Using SQL to parse, clean and format strings

Many datasets can be somewhet confused by the time you get them. Maybe you had no control of the export from the database or maybe you asked for the right information and it came back somewhat warped.

SQL has powerful fuctions that can pretty much clean things up however you would like.

We can use multiple SQL commands within an MS Access module to clean up a source by placing them consecutively within a module here is the structure of some of the queries that I use.

UPDATE SELECTED FIELDS BASED ON A MATCHED STRING IN ANOTHER FIELD
SQL that updates Town and PostalTown fields based on a string in an aggregated PostalAdd field.
Please note that _ sign denotes a movement to another line within the VB Module required to make the SQL String run correctly. This may require alteration if you are cutting and pasting from this page.

Dim SQL As String    
SQL = "UPDATE Table01 SET Table01.Town = 'Barassie', Table01.PostalTown = 'TROON' " & _
"WHERE (((Table01.PostalAdd) Like '*Barassie, TROON*'));"
DoCmd.RunSQL SQL

CONVERT A STRING FIELD TO ALL CAPITALS, ALL CAMEL CASE OR ALL LOWER CASE
The following SQL converts the street field of Table01 to all capitals. This could be run like the previous SQL from within an MS Access module

Dim SQL1 As String
SQL1 = "UPDATE Table01 SET Table01.Street = StrConv([Table01].[Street],1);"
DoCmd.RunSQL SQL1

In the above code change the trailing number parameter to select type of alteration
1 – ALL CAPIALS
2 – all lower case
3 – Camel Case

PARSE OUT LEFT PART OF STRING BY LOCATING UNIQUE CHARACTER OR STRING
This looks to the Yourfieldname field of TableRainbow and searches from the left for a comma and returns everything to the left into a field called LeftParse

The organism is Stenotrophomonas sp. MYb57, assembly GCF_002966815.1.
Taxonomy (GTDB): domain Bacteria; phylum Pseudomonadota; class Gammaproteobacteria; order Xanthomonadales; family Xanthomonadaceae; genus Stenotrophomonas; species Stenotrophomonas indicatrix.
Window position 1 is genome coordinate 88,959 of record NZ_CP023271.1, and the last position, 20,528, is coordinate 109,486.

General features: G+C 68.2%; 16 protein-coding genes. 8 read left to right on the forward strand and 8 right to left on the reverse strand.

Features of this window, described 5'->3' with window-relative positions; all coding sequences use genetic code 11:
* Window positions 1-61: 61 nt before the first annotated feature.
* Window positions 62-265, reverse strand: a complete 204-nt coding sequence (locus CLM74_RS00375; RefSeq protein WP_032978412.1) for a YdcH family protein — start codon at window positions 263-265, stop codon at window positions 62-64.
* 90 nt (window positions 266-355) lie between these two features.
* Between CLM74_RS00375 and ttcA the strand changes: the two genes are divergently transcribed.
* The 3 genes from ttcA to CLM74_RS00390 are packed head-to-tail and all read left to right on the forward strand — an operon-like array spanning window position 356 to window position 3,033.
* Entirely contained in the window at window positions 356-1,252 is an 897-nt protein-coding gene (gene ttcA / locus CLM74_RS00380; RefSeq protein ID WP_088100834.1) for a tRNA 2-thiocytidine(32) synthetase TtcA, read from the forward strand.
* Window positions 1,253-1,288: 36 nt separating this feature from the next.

Dim SQL2 As String
SQL2 = "SELECT Left$([Yourfieldname],InStr(1,[Yourfieldname],",")-1) AS LeftParse FROM TableRainbow;"
DoCmd.RunSQL SQL2

PARSE OUT RIGHT PART OF STRING BY LOCATING UNIQUE CHARACTER OR STRING
If you have a string with commas this string will count the length of the string then count the number of characters to your unique string – in this case a comma – and then return all characters from that string to the right of that comma.

The below code looks to the Yourfieldname of TableRainbow counts its length and then find the first comma from the right and returns the information as a select query result in a field named Right Parse. It should be noted that it searches through the target field searching from the left. IF there are multiple commas then it will stop counting when it hits the first comma. You can substitute the right part of the function with a number.

Dim SQL3 As String
SQL3 = "SELECT Right$([Yourfieldname],Len([Yourfieldname])-InStr(1,[Yourfieldname],",")-1) AS RightParse FROM TableRainbow;"
DoCmd.RunSQL SQL3

SQL Saturday #388 Edinburgh

SQLSAT388_web
Went along to SQL Saturday BI Edition on 13th of June.
Honestly I thought it was really great. Many thanks to Jenny Stirrup for being the event organiser. If you are thinking about going next year you really should.